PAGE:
Mounds site being spruced up for ceremony

Published 12:14 pm Friday, October 27, 2017

Mounds site being spruced up for ceremony

City workers have been grooming the grounds of the Batesville Mounds in preparation for a scheduled November 21 ceremony to officially open the park.
Photo by Malcolm Morehead

By John Howell
The City of Batesville utilized workers and equipment from several departments this week to prepare the Batesville Mounds Park for a planned November 21 opening ceremony.
Alderman Bill Dugger had questioned City Engineer Blake Mendrop during the city’s October 17 meeting about “grooming” the park area.
“We need to get it spruced up,” Dugger said.
Workers at the site this week included personnel, supervisors and equipment from the water and sewer, wastewater treatment and street departments. Tasks included clearing brush and lower limbs from the mounds and spreading fill dirt to create graded slopes along the edges of the raised, newly-built concrete sidewalks.
The ground over which the sidewalks have been built was once the location of two villages of native Americans who lived in what archeologists have labeled the Middle Woodlands period — a transition from the earlier hunter/gatherer native Americans of the archaic tradition.
“The Harmon Mounds site is a unique Middle Woodland site … one quarter mile southeast from the Tallahatchie River … on a bluff adjacent to a slough which borders an extinct oxbow,” University of Mississippi Dept. of Sociology and Anthropology graduate student Mimi Holland wrote in a 1992 survey for the Panola County Industrial Development Authority.
The site is alternately known as Harmon Mounds for the family who owned the property prior to its sale to the Industrial Development Authority.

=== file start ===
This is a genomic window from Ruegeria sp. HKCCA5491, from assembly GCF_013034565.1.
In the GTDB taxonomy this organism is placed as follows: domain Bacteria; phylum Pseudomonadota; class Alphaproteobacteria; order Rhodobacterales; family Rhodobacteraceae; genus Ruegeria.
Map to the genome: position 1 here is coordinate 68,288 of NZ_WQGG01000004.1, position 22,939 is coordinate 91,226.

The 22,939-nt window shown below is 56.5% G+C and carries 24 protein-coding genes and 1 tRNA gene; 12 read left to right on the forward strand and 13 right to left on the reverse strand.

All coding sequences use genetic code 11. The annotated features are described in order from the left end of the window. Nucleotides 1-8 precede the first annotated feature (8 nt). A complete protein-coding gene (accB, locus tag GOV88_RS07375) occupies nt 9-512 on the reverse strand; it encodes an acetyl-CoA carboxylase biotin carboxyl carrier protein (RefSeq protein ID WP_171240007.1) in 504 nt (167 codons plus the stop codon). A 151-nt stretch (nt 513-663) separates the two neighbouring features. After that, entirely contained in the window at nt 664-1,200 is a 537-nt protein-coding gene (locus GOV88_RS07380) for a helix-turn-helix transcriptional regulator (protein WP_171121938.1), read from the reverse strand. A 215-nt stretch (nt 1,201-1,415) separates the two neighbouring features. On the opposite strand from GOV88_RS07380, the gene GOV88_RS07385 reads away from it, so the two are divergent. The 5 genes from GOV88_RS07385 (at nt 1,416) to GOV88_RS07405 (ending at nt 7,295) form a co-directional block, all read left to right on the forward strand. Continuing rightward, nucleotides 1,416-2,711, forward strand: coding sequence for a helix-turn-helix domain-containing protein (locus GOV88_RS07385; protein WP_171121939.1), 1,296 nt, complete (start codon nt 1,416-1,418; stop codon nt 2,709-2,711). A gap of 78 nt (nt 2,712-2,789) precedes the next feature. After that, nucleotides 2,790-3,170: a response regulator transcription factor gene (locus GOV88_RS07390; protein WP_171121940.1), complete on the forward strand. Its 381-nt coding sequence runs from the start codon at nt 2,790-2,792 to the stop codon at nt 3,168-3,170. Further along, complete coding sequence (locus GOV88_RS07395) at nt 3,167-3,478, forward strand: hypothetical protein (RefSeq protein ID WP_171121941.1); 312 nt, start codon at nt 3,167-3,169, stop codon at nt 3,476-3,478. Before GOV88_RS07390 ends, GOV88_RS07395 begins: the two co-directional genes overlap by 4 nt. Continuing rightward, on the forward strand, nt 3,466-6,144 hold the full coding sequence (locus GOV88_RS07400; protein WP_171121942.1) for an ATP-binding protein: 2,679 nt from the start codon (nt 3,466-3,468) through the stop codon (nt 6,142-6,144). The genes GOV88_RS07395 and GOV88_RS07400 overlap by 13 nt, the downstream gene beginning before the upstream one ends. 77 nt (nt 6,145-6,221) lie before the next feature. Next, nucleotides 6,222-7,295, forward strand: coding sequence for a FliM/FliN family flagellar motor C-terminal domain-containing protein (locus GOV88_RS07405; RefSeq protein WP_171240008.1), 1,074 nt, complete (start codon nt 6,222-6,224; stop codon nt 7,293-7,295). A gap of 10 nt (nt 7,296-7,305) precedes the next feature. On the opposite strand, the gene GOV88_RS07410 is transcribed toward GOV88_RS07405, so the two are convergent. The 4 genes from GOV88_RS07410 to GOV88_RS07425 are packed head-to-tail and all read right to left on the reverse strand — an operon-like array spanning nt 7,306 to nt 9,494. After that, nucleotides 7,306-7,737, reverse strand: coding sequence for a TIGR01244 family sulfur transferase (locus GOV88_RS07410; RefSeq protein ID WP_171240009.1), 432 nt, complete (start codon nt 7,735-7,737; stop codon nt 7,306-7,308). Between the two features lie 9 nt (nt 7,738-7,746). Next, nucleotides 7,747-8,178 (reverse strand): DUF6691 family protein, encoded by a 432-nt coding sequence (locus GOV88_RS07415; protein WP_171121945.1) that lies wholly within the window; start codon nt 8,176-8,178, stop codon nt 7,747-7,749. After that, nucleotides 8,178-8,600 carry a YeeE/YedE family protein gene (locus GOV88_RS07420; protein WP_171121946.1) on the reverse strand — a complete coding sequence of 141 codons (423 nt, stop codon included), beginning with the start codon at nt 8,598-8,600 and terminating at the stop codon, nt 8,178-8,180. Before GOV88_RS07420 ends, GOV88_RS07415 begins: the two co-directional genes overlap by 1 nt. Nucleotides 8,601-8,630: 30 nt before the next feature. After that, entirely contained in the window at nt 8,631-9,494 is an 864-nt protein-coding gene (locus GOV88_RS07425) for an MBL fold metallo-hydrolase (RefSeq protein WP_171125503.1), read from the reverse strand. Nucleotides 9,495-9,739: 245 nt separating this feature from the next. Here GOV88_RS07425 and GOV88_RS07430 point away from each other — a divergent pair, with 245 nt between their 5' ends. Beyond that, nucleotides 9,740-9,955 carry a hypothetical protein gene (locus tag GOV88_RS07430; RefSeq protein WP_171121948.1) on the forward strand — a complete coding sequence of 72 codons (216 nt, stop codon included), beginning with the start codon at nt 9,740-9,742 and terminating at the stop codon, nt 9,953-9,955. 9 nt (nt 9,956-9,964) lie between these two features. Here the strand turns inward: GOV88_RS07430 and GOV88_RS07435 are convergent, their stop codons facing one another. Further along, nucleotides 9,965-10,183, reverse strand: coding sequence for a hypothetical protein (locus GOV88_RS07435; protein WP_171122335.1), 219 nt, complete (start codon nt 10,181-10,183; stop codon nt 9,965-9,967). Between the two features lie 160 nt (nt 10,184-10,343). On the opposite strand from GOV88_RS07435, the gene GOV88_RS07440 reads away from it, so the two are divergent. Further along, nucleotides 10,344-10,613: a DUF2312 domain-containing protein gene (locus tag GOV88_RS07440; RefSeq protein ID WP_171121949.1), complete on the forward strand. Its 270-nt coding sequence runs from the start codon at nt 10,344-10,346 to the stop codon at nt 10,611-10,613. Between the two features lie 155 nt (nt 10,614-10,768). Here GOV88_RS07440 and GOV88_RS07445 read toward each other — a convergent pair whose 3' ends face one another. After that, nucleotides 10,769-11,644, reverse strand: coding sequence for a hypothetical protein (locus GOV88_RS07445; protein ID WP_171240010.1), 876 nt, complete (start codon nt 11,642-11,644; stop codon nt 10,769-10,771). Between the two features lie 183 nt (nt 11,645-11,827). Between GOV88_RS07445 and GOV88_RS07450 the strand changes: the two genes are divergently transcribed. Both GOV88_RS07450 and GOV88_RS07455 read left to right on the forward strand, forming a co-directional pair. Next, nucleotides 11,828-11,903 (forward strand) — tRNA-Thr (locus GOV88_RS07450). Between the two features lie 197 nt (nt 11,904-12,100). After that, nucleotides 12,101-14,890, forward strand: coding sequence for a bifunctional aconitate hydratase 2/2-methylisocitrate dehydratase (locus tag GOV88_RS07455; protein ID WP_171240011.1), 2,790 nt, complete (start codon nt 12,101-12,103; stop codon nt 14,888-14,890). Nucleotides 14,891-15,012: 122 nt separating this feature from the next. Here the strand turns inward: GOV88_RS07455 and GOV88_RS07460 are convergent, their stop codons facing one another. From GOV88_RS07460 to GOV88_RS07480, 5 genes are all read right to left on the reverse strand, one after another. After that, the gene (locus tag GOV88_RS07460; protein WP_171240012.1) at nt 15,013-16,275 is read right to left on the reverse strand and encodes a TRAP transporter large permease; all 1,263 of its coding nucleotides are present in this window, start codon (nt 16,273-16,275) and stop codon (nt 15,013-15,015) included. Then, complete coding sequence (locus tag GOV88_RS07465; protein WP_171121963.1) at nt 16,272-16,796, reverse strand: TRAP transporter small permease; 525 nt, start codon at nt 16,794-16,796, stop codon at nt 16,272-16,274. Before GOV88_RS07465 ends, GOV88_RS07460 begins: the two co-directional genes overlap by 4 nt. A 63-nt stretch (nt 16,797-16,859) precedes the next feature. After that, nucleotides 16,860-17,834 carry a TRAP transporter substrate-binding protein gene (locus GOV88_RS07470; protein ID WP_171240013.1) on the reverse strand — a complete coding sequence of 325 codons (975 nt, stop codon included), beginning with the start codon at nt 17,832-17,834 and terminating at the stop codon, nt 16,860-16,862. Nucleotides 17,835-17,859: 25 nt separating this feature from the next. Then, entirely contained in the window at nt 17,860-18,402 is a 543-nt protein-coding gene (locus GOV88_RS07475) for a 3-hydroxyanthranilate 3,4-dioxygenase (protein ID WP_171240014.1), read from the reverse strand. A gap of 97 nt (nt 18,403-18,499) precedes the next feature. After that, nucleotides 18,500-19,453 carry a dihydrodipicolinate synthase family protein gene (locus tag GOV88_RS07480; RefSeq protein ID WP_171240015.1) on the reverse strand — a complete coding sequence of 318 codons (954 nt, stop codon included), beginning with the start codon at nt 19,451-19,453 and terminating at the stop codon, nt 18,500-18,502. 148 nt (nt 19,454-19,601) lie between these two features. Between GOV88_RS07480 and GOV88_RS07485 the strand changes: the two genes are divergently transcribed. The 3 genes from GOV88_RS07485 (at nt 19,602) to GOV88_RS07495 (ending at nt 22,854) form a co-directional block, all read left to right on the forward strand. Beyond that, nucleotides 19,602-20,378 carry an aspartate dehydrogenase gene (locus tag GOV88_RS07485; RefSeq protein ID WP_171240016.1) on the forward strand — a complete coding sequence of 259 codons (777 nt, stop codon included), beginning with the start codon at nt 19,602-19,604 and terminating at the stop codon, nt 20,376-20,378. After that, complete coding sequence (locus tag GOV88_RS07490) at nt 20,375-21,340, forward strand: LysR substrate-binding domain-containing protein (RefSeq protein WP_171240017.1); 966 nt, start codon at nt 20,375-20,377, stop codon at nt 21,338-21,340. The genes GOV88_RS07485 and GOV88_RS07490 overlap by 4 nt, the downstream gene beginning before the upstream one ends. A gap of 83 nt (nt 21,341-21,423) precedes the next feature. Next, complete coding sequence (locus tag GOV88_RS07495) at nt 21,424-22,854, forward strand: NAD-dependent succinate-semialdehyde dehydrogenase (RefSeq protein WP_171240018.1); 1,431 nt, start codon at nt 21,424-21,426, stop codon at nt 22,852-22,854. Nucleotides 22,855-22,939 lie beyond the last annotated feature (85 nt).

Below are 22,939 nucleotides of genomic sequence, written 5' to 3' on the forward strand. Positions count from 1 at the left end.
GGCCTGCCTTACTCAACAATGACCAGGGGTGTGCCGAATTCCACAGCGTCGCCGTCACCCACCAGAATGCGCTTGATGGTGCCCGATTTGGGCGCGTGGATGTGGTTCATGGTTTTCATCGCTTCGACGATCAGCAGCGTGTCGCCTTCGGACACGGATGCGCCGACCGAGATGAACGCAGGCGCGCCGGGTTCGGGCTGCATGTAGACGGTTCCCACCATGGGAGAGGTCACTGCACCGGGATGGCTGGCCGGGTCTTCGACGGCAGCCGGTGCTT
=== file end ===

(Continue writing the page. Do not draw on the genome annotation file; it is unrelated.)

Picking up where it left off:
The elevation of the bluff, proximity to the river and accessibility to the chert gravel, found in abundance in the river bed, for tool making made the location ideal, according to Holland.
Woodland Indians were characterized by three important developments — use of pottery, plant cultivation and mound building, according to the study. There are five mounds at the Batesville site, though some have been worn down from time and cultivation.
Burial rites “were evolving into elaborate mortuary customs in the Woodland tradition,” Holland states. “These earthworks … were constructed over human bones, cremated remains or in some instances over bodies enclosed in long tombs.”
“The mounds were constructed by loading earth, a basketful at a time, until completion. The mound burials were accompanied by elaborate grave goods such as jewelry and pottery.”
Studies of pottery shards from the Batesville Mounds site indicates that it was probably inhabited from as early as 500 B.C. to 300 A.D., according to the report.
Current UM archeology grad student Nikki Mattson is assisting the city in the planning use of the Mounds Park to best help the public learn more about its earliest inhabitants.

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